The RBC’s success in aligning the 13 colleges and universities in the region deserves recognition. Tonight, I am honored to recognize a leader who exemplifies the belief that the most valuable commodity is not what we own but what we know – Clark Davis has played an extraordinary leadership role in the RBC. He is the intellectual architect in the development of the higher education collaboration.
The School of Business and Technology is the largest provider of Business education in the nation today. Webster University graduates more diverse students than any other institution in America. Webster has more presence in more states than any traditionally based center of learning in America. Our worldwide network of campuses in Europe and Asia is providing hundreds of people a real opportunity to gain knowledge for real world success.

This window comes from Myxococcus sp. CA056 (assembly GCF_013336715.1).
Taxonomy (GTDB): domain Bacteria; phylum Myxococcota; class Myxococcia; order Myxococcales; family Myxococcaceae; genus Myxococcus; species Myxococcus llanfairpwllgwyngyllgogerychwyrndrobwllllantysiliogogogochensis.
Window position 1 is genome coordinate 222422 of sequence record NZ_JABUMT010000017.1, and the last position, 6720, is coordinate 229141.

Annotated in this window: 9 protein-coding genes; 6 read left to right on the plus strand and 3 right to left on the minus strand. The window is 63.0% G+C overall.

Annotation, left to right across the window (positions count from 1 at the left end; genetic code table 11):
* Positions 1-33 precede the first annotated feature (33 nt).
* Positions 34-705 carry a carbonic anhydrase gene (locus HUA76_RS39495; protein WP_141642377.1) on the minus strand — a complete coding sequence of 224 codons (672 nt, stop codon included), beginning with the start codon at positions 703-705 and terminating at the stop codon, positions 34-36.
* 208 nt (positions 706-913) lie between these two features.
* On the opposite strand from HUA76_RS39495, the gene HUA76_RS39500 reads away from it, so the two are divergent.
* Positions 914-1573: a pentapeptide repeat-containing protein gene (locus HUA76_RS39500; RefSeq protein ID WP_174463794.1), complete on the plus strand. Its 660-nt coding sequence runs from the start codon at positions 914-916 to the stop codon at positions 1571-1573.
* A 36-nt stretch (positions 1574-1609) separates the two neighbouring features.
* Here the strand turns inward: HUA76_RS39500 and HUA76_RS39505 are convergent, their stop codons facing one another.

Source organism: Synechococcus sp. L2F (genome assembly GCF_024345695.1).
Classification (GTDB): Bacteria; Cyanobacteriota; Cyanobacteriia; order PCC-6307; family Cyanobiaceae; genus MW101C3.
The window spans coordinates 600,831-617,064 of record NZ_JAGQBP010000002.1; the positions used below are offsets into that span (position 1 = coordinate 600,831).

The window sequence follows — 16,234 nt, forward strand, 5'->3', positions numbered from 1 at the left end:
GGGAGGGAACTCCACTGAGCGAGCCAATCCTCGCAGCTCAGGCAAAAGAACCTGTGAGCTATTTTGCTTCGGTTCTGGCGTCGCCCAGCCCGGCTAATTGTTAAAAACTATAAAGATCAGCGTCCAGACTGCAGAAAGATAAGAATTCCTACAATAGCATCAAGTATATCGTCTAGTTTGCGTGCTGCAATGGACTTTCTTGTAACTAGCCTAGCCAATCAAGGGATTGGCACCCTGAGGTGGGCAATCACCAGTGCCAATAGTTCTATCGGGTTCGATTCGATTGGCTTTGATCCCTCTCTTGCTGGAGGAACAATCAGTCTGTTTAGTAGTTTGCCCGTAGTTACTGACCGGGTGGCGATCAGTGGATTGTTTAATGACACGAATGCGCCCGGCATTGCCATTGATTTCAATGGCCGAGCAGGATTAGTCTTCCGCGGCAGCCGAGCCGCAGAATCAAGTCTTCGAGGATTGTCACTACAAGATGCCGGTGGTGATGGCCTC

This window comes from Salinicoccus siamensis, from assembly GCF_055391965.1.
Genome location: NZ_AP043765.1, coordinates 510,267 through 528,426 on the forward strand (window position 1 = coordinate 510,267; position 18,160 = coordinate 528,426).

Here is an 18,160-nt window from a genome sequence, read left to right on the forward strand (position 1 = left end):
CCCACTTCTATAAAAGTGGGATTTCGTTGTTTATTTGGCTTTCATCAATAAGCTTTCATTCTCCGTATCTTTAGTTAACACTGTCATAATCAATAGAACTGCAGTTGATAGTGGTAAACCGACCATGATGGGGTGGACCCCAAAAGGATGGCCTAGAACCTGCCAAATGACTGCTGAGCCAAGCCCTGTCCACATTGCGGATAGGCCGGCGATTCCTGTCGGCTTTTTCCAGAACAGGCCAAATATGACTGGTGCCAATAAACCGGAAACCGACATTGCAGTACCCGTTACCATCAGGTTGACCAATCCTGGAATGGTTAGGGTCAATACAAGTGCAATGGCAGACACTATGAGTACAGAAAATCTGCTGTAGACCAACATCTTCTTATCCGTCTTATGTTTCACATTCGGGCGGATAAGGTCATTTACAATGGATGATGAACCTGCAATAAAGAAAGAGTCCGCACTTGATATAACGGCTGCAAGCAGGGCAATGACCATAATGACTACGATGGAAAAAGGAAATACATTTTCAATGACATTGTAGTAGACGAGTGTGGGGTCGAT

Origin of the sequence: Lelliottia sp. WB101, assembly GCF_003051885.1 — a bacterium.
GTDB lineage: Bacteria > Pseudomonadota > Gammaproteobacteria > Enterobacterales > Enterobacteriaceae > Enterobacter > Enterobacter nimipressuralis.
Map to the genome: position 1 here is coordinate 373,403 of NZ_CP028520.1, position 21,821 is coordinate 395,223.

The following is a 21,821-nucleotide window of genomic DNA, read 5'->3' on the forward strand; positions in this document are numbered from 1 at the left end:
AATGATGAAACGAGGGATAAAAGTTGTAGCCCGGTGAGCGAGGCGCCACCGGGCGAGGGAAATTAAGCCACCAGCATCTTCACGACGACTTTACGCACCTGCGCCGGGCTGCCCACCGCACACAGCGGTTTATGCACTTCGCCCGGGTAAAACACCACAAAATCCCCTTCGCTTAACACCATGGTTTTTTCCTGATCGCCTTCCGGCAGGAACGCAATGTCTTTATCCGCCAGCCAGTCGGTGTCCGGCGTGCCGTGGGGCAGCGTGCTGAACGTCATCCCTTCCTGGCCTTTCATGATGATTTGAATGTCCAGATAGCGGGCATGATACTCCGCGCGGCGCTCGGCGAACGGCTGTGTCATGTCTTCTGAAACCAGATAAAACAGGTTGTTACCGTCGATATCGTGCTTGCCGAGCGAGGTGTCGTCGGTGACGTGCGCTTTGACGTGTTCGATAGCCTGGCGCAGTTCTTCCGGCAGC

The very essence of our role as faculty is for us to be good teachers. In today's assessment driven environment, we are asked to go beyond the traditional practice of teaching. Times demand that we develop a culture to validate that learning is taking place and that is what good teaching is all about. The attached short video clip addresses the need to refocus our attention to attain these goals.
In the best seller "The World is Flat," Thomas Friedman outlines the consequences of the flattening of the world. He writes that from any desktop in the world we can contact one another and perform virtually any activity. Obstacles such as time and space are being eliminated by technology, literally creating a level playing field, which he characterizes as flatness.